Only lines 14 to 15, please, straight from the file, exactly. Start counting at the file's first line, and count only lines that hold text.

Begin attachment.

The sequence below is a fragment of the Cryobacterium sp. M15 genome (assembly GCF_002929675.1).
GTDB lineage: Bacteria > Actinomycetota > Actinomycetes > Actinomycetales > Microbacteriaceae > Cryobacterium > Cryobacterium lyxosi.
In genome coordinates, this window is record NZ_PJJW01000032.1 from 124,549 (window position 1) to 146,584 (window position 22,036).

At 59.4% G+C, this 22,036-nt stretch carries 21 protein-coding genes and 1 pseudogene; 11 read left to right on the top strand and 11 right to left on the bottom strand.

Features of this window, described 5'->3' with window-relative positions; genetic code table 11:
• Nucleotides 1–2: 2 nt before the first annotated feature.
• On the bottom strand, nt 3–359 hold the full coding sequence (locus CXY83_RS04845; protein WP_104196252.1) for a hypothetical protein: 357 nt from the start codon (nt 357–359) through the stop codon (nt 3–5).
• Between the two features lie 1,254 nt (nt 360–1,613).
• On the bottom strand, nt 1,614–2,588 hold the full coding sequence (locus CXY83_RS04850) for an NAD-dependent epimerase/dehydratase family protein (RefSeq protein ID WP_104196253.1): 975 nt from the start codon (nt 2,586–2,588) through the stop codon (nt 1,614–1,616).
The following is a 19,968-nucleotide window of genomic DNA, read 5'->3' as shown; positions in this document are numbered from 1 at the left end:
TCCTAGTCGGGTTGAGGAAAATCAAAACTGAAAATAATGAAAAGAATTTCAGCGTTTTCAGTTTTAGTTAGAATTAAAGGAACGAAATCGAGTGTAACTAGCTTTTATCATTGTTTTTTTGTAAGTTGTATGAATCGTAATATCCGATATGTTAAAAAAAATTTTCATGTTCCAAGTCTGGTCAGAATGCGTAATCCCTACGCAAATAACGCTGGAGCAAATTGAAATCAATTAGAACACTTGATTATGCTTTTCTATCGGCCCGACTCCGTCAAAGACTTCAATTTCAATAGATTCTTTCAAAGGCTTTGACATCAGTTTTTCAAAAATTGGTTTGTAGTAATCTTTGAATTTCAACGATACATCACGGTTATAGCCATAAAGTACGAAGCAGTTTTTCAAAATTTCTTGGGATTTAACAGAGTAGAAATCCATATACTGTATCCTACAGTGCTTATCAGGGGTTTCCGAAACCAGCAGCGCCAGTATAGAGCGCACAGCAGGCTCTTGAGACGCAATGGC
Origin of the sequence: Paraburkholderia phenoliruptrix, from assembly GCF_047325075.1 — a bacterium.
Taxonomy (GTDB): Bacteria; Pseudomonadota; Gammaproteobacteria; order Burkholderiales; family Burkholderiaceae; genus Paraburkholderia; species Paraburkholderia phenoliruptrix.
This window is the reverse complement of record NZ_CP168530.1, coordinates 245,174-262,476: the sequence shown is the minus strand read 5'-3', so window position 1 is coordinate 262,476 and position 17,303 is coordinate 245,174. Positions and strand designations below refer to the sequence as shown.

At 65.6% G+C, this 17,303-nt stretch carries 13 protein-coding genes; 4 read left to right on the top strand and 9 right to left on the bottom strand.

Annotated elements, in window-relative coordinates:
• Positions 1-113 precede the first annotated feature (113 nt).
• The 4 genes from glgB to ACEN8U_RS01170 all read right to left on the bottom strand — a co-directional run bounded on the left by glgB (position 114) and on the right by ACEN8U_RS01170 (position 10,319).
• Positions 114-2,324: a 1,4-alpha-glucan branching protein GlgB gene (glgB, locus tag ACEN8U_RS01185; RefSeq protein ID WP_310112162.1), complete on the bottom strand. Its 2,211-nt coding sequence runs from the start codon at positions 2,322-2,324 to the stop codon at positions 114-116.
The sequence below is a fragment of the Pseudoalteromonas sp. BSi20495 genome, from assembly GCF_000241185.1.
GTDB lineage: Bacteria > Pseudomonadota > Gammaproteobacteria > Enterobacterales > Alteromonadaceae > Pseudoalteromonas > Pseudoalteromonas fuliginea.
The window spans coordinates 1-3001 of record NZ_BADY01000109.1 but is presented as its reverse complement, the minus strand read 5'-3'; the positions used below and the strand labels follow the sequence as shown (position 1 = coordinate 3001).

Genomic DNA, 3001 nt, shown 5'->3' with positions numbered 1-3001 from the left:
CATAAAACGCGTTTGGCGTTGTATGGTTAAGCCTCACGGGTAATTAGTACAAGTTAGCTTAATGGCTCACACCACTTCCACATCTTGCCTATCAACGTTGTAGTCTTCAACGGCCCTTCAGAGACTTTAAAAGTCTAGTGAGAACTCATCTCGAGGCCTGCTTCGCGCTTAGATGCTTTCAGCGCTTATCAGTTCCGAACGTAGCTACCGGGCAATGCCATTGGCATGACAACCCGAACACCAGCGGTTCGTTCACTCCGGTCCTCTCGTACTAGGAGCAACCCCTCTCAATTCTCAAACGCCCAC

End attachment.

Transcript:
This window is the reverse complement of record NZ_CP168530.1, coordinates 245,174-262,476: the sequence shown is the minus strand read 5'-3', so window position 1 is coordinate 262,476 and position 17,303 is coordinate 245,174. Positions and strand designations below refer to the sequence as shown.

At 65.6% G+C, this 17,303-nt stretch carries 13 protein-coding genes; 4 read left to right on the top strand and 9 right to left on the bottom strand.